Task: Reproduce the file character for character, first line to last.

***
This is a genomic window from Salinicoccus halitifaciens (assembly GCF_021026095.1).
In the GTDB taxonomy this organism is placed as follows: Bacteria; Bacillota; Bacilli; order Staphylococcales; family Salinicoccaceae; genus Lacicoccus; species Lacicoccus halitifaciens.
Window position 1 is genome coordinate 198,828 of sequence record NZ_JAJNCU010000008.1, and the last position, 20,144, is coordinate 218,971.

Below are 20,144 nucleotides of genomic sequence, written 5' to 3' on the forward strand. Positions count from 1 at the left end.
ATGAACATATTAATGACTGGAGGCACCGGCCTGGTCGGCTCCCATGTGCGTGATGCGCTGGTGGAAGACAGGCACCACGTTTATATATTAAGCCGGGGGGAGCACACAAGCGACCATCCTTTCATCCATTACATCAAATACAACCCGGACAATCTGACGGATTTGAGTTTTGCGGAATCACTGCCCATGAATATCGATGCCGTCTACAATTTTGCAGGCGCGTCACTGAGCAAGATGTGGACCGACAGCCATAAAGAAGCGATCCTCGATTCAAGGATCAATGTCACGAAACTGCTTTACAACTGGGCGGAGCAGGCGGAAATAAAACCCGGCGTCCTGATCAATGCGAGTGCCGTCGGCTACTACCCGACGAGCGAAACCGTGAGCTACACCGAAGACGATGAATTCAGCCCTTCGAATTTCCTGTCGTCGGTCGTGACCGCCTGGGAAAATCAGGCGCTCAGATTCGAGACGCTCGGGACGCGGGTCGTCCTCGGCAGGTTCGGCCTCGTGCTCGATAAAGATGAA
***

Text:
This is a genomic window from Salinicoccus halitifaciens (assembly GCF_021026095.1).
In the GTDB taxonomy this organism is placed as follows: Bacteria; Bacillota; Bacilli; order Staphylococcales; family Salinicoccaceae; genus Lacicoccus; species Lacicoccus halitifaciens.
Window position 1 is genome coordinate 198,828 of sequence record NZ_JAJNCU010000008.1, and the last position, 20,144, is coordinate 218,971.

Below are 20,144 nucleotides of genomic sequence, written 5' to 3' on the forward strand. Positions count from 1 at the left end.
ATGAACATATTAATGACTGGAGGCACCGGCCTGGTCGGCTCCCATGTGCGTGATGCGCTGGTGGAAGACAGGCACCACGTTTATATATTAAGCCGGGGGGAGCACACAAGCGACCATCCTTTCATCCATTACATCAAATACAACCCGGACAATCTGACGGATTTGAGTTTTGCGGAATCACTGCCCATGAATATCGATGCCGTCTACAATTTTGCAGGCGCGTCACTGAGCAAGATGTGGACCGACAGCCATAAAGAAGCGATCCTCGATTCAAGGATCAATGTCACGAAACTGCTTTACAACTGGGCGGAGCAGGCGGAAATAAAACCCGGCGTCCTGATCAATGCGAGTGCCGTCGGCTACTACCCGACGAGCGAAACCGTGAGCTACACCGAAGACGATGAATTCAGCCCTTCGAATTTCCTGTCGTCGGTCGTGACCGCCTGGGAAAATCAGGCGCTCAGATTCGAGACGCTCGGGACGCGGGTCGTCCTCGGCAGGTTCGGCCTCGTGCTCGATAAAGATGAA